The people are moving.
Like the earth that spins beneath their feet, they prepare for the final turn. The year delivers a finishing salute to the sun and is bid farewell by a silver crescent that curves its palm against the sky.
The taste of the air changes. Black flags are raised.
The scent of roses carries on the wind.
You can hear the faint rustling of fabric as clothes the color of mourning – the deep black of waters that ebb and flow in a still night – are drawn out from closets and wardrobes, golden flecks trailing in their wake, catching in the moonlight.
There is a light patter in the streets, a low thrum in the alleyways, as figures, donned in black, journey to the Gatherings. They enter open doorways to be greeted by the aroma of softly burning candles – signal fires that light as if in an invisible chain throughout the world, crossing expanses of yawning rivers and ranges of misty mountains; pinpricks, flickering on the surface of the globe.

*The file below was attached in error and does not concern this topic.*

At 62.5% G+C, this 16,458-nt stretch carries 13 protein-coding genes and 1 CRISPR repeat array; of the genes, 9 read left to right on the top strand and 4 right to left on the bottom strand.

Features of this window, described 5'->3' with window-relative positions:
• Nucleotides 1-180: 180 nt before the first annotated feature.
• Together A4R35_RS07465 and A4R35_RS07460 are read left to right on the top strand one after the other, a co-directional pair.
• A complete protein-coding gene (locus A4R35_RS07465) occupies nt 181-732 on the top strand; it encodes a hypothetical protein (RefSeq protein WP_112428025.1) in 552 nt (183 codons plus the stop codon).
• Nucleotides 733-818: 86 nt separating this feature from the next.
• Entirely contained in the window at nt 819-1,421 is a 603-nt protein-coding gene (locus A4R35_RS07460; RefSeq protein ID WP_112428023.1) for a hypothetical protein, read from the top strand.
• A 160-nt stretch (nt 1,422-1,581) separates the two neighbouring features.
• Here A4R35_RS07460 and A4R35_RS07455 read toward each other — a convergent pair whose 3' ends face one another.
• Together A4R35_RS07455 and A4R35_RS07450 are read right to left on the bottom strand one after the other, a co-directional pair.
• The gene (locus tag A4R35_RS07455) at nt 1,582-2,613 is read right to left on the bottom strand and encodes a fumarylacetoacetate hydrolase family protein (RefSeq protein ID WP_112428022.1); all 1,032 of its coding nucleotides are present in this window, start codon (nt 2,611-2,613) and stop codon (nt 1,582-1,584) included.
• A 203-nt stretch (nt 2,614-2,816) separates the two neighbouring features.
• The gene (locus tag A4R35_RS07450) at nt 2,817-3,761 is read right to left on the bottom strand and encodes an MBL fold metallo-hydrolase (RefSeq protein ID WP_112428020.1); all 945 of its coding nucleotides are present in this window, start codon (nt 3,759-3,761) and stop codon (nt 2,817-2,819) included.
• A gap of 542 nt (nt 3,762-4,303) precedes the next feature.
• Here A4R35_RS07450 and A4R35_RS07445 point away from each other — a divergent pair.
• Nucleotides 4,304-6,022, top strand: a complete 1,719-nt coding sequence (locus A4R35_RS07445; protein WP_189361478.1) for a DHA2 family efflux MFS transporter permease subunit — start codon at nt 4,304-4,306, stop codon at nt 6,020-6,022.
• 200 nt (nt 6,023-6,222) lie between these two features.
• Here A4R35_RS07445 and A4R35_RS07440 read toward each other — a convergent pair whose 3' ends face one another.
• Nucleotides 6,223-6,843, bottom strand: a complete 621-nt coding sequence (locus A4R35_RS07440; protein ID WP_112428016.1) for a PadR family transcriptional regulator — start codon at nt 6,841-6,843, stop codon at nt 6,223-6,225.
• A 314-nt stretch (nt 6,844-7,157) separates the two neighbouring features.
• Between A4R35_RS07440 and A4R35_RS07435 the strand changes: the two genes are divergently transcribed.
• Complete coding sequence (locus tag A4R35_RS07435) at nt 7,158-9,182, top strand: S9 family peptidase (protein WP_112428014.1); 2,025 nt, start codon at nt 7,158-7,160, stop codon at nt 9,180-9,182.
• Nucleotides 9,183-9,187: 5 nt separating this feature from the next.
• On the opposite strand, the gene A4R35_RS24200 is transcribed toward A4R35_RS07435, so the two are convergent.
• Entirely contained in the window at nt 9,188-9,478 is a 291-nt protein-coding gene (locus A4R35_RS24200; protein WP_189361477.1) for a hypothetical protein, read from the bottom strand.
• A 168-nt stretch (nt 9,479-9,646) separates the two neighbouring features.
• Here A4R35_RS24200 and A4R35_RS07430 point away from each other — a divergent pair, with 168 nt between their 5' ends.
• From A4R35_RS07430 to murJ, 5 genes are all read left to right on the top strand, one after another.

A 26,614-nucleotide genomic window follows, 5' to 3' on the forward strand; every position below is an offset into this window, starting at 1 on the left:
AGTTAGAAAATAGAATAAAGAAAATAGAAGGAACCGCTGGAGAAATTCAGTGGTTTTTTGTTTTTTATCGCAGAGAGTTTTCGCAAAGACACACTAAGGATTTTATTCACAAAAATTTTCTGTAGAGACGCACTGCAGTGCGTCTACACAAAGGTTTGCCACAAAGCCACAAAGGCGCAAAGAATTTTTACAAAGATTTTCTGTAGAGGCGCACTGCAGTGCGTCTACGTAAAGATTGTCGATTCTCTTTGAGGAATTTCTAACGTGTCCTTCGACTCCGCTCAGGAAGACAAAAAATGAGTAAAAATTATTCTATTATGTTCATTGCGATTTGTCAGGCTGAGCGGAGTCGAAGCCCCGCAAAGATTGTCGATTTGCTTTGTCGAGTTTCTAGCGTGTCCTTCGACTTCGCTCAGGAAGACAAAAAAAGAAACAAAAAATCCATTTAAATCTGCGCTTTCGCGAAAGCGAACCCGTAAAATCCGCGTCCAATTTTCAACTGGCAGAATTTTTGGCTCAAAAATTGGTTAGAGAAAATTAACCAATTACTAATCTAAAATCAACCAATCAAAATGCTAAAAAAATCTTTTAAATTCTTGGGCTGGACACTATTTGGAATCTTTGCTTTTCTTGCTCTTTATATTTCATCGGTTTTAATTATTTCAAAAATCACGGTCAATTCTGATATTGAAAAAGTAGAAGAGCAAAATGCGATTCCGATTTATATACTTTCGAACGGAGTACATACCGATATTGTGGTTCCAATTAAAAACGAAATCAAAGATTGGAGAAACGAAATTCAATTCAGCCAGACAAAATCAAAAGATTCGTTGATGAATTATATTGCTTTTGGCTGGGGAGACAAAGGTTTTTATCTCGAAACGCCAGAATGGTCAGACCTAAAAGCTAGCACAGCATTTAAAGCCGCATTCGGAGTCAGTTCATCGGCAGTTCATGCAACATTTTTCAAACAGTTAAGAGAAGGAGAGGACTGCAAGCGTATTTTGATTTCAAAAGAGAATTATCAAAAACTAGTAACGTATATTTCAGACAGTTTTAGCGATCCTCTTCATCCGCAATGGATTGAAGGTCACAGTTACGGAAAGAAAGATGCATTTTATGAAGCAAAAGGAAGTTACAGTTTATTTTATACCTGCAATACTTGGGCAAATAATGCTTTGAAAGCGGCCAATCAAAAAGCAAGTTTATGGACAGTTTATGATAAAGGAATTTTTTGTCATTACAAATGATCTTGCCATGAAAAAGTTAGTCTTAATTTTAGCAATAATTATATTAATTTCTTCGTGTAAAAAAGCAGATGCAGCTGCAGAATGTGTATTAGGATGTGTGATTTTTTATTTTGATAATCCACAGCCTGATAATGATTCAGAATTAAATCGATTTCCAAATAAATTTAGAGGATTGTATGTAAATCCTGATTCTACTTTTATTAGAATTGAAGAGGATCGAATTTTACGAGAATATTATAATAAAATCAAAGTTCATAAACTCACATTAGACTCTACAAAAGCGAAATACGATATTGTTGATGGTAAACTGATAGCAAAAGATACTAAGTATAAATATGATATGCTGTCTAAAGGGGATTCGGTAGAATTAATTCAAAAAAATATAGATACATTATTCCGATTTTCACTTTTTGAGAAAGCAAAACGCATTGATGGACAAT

The stage is set for the retelling.
Conversations are hushed as the attending wait, childlike in their anticipation, until the tellers begin to speak. Their voices roll gently over listeners, their hands moving through the air – conductors of a symphony of the past, weaving together the sights and sounds of an ancient desert land, a story over a thousand years old…
But these are not average storytellers. And this is no average story.
This story is alive. It throbs. It pulsates with energy. Its roots, blood-red, are firmly entrenched in books of history. Its branches, pale as snow, reach out, spiraling into the sky. It is an epic, a tragedy, a transformation, a revolution.
It is the song of heroes.
It speaks of men, women, and children who once lived amongst us. Breathed our air, shared in the earth cast mixtures of our skin. But who rose to transmute this clay composition into the brightest gold.
Beings, both the purified and the purifying, who possessed the intellectual courage and moral veracity to recognize the truth winding its way along their spirit’s river; who manifested its raging power into energy harnessed by immortal winds.